Dance as Protest

It seems to me dance is needed more urgently than ever these days. What language is there that is more universal, more visceral, and more immediate with which to try to make sense of the senseless violence and violations happening in our world today? How else do we respond when there is a deluge of circumstances and events — seemingly daily — that challenge so many of our collective notions of common sense, dignity, humanity, and the rights of all people to live freely?

Dance is primal. We all have bodies, and most of us can move in some capacity, even if just our hands and arms which are so eloquent in delivering and emphasizing emotion. As Twyla Tharp once said so astutely, “Dance is simply the refinement of human movement – walking, running, and jumping. We are all experts.”

I am happy to see dance come into the streets and be part of the action and language of today’s Black Lives Matter protests, even at a time when dance communities are talking and often arguing amongst themselves about white privilege and leveling the playing field in terms of money, recognition, and opportunity. And so much of what has been seen in these protests includes dance forms that originated in the Black community. The Electric Slide, Krumping, Hip Hop… many of these are related to, influenced, and preceded by dances that were historically integral to protest, like Stepping, Pantsula, and much more. Today there have been countless examples, many coming through on Instagram and Facebook. What emerges range from spontaneous dances integrated amidst the marchers as they navigate the streets, or pre-arranged dance events like “Dance for George” organized in NY by two dancers (Sheen Jamal and Alsion Bedell aka Buttons), to incidents in which officers of the National Guard jumped into dance lines of the Macarena — seemingly in solidarity with protestors. Police officers at one protest in California actually attempted to arrest a man for dancing in the streets for exercise. WTF?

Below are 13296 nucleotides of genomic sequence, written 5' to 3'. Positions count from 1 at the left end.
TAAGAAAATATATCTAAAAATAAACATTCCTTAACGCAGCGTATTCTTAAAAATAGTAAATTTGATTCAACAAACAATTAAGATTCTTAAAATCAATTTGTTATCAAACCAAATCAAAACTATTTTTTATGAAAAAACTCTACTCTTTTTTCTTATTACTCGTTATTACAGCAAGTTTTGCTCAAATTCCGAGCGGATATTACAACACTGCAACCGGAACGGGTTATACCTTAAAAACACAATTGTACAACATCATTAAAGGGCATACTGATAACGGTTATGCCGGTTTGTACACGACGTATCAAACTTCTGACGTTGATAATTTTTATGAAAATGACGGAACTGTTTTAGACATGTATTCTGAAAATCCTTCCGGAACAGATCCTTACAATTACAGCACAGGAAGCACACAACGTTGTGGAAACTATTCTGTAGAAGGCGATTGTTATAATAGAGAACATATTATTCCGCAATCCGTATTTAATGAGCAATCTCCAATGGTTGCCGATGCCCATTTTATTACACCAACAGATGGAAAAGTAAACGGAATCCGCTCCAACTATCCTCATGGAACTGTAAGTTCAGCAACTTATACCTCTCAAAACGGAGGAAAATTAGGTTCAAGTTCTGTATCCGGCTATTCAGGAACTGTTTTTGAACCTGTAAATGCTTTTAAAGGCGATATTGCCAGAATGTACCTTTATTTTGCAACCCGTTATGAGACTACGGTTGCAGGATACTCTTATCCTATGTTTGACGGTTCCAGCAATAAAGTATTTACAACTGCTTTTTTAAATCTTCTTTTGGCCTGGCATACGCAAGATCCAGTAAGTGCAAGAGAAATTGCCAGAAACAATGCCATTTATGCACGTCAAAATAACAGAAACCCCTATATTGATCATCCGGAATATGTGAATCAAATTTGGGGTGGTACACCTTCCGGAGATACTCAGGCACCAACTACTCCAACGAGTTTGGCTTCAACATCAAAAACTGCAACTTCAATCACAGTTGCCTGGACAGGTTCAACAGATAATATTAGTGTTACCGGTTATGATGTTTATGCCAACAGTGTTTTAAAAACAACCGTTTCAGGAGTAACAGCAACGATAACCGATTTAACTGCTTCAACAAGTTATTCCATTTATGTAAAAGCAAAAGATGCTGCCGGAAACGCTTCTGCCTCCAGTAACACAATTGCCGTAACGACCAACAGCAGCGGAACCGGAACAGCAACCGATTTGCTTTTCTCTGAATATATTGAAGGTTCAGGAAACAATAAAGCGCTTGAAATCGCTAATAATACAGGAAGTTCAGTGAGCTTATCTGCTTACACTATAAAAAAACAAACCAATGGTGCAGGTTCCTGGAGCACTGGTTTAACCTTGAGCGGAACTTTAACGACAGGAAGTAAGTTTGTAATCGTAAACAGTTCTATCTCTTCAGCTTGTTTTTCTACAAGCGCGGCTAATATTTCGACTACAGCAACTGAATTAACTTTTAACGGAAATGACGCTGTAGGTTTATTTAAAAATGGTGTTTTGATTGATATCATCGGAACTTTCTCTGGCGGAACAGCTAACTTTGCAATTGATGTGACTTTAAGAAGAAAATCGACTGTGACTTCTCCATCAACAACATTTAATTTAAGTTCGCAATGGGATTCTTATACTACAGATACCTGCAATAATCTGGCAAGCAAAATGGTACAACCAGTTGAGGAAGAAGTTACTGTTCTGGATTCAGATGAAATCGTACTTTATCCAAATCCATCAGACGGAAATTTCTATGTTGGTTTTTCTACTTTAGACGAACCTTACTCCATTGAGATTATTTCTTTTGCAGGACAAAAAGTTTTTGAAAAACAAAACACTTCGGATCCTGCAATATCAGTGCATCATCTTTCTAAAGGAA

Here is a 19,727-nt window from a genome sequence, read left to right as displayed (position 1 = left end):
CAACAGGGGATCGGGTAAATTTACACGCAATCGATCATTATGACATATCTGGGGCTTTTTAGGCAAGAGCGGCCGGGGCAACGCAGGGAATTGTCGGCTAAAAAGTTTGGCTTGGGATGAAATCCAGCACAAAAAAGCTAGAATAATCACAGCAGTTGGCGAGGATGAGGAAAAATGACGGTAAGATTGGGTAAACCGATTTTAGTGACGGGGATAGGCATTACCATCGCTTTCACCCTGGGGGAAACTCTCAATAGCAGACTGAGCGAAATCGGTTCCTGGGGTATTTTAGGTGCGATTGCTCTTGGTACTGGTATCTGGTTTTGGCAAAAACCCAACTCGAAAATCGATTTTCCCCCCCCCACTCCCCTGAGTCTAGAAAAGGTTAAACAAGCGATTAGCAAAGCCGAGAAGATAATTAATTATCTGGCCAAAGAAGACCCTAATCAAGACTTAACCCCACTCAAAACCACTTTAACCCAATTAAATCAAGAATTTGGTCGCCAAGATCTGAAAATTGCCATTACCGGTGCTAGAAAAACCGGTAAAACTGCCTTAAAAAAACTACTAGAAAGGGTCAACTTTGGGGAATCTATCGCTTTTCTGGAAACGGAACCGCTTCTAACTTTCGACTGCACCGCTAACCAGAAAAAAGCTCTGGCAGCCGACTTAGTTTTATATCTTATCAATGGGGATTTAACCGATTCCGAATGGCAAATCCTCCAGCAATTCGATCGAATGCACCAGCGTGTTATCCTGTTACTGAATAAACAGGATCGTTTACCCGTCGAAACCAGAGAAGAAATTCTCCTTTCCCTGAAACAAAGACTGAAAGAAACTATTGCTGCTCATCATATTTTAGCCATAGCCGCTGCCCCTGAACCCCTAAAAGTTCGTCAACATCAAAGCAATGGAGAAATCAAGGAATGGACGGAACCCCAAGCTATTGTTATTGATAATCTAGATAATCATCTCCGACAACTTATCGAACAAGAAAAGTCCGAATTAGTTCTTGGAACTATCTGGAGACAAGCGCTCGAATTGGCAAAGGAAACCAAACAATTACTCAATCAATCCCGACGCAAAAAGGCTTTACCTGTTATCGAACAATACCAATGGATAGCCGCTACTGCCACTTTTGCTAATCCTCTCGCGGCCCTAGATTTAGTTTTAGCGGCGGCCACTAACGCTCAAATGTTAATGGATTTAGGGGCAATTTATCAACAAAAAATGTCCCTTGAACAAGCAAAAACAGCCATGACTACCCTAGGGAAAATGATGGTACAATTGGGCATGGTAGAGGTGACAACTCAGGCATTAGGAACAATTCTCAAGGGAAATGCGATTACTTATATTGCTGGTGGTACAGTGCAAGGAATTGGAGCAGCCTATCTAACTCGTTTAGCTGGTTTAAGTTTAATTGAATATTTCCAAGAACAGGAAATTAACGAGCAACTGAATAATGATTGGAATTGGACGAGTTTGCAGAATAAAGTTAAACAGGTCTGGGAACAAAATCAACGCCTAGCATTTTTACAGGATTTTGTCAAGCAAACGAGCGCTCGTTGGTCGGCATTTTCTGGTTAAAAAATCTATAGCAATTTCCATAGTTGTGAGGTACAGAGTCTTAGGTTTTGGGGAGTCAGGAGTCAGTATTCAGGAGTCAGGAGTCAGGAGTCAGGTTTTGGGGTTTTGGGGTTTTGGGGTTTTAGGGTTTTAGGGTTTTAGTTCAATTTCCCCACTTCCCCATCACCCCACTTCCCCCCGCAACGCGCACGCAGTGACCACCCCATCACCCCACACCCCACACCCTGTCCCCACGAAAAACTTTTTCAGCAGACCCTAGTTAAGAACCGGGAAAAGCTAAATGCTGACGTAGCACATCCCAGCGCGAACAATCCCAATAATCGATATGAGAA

But dance is showing up. It is simultaneously a vehicle of and part of the dialogue for change.  And I believe that is as it should and must be.

As Twyla Tharp also said: “Life is about moving, it’s about change. And when things stop doing that they’re dead.”

Let’s NOT stop.

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